I Love My Dad movie review and movie summary (2022)

Writer/director Morosini plays himself in the situation, as a young man named Franklin who has just left rehab after living through a suicide attempt. Awkward and a bit antisocial, he is estranged from his father Chuck after years of severe setbacks. Not long after Franklin returns home, he receives a friend request from a woman named Becca who lives in Maine; he accepts the request with some hesitation since she has no other online friends. But Becca seems genuine enough in the way she speaks, and the attention and care she gives Franklin is flattering, comforting. He quickly develops an online crush; he will travel from Massachusetts to Maine and meet her. But on the other side of the screen, Becca is actually Chuck, and “Becca’s” pictures have been stolen from a friendly diner server named Becca (Claudia Sulewski), who once told a tearful Chuck that “talking to people is a good start.”

Patton Oswalt plays the version of Morosini’s father with a big heart, as he has done for other complicated loners (“Young adult,” “Big fan”), and it’s one of the comedian’s very best performances in a film. While the film never makes excuses for Chuck’s terrible sense of boundaries or for being a bad father for so long, Oswalt’s performance gives us the creepiness that this might actually be the time when Chuck is ready to be a more present father, which makes him to fish his son all the time. more tragic. Without playing the grit or darkness too overtly, Oswalt shows the desperation in Chuck to be back in his son’s life; he’s also able to (mostly) sell the film’s digs at Chuck’s clumsy understanding of modern technology and chat lingo. With Oswalt’s sensitivity as an actor, a character who turns out to be a liar, evasive, invasive and so very manipulative can still be seen. Maybe he’s even endearing.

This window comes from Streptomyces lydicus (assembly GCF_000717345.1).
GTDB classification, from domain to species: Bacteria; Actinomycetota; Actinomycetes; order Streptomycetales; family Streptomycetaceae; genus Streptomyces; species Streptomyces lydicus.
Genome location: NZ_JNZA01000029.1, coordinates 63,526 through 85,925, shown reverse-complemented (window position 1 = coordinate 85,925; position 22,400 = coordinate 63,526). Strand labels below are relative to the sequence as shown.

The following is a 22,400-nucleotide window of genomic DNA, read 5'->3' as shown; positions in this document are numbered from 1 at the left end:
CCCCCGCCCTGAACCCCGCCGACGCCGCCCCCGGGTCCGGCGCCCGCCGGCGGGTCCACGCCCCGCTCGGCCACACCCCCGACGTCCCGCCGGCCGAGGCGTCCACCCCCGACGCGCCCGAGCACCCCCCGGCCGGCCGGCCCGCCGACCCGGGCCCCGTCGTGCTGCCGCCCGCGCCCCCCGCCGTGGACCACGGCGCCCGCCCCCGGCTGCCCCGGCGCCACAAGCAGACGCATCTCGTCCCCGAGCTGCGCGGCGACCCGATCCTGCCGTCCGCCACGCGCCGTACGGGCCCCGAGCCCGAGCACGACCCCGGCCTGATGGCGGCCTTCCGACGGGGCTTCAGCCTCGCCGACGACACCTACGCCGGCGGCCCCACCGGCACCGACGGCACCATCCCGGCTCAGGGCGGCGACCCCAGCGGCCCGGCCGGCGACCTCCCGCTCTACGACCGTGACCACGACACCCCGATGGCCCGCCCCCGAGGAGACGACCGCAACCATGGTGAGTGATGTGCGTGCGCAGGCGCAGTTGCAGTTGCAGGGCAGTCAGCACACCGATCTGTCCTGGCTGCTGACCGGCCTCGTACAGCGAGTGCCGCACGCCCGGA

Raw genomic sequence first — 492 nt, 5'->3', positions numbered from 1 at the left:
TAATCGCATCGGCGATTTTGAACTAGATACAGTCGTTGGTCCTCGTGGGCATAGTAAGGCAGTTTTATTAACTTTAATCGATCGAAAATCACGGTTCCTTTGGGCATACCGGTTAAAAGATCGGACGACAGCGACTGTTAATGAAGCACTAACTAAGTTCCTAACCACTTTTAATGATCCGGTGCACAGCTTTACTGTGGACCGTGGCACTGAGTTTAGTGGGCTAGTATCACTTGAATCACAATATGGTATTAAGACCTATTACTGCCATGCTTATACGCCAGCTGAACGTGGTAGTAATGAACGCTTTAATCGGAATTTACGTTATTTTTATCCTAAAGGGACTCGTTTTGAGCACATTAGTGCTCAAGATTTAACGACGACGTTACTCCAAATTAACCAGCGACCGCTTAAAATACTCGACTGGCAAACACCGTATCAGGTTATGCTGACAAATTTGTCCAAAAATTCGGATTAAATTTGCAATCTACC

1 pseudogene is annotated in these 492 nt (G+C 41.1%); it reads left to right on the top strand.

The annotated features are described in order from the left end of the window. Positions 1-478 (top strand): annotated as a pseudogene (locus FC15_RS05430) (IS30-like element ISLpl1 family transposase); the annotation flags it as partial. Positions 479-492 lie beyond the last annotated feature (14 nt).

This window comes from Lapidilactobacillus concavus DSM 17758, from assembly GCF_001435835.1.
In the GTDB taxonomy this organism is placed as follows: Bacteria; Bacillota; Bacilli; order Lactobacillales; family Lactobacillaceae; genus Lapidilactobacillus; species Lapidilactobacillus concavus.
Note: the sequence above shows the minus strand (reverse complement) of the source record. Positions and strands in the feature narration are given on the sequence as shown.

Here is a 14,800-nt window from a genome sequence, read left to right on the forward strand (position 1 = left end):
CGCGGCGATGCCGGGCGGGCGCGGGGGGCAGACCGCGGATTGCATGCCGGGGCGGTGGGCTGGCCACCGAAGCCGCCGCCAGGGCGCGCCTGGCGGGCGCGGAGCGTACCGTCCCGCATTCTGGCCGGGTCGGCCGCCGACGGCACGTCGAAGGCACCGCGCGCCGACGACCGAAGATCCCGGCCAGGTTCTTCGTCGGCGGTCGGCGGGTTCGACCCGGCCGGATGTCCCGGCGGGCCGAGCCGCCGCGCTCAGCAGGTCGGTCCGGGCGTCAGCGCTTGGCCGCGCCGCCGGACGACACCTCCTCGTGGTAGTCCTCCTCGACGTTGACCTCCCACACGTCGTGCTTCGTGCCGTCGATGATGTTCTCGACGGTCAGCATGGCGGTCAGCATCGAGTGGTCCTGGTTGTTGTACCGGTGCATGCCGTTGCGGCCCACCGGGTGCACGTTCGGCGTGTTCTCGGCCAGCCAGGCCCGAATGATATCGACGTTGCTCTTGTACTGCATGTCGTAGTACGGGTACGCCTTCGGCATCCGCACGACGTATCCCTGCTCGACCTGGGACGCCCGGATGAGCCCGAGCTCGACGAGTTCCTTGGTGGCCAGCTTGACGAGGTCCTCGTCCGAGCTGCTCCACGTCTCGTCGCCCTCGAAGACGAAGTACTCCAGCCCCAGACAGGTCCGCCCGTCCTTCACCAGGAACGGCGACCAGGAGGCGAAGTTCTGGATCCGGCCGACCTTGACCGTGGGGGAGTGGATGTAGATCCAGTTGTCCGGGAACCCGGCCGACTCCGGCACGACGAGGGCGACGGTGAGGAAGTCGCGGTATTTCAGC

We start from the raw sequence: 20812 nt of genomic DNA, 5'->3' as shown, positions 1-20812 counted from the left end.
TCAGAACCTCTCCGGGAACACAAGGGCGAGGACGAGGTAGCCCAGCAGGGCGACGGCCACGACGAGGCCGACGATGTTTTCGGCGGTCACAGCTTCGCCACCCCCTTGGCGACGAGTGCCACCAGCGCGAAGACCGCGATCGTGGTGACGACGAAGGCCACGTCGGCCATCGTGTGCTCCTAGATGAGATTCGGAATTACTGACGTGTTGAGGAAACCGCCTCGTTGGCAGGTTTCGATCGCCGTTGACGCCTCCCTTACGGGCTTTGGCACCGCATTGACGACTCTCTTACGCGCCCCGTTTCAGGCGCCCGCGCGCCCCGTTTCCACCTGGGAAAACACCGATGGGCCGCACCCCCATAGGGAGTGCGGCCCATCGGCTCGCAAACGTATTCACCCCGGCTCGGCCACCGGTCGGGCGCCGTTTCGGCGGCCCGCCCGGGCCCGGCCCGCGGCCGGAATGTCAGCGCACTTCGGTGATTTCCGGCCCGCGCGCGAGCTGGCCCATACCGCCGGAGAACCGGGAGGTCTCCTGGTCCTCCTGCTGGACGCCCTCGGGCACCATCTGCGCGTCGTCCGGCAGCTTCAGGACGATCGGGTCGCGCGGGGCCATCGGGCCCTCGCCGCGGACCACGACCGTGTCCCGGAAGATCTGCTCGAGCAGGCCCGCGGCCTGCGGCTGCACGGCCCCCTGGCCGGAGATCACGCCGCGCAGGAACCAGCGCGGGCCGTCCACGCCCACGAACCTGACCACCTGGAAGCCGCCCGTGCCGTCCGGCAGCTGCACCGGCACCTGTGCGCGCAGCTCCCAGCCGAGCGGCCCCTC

There is a sneaky insight into this story that wants to see how far it can take this scenario and it comes in the depiction of the conversations. The film visualizes the intimacy of a fluttering texting session as if they were dates that took place in person, like daydreams that come true in a long-distance relationship. Morosini’s cold state is instantly warmed as “Becca” (his projection of her) snuggles close and speaks the fumbling, sometimes heartfelt words of Chuck from behind his laptop and phone. With important intercuts that play like punchlines – without becoming redundant – we remember the truth behind these moments of comforting fantasy for both the son and the father. This approach makes his awkward comedy even more visceral, like when Franklin wants to text kiss “Becca”; we see what Chuck feels when his son Franklin appears in the room, starry eyed and ready to lock lips.

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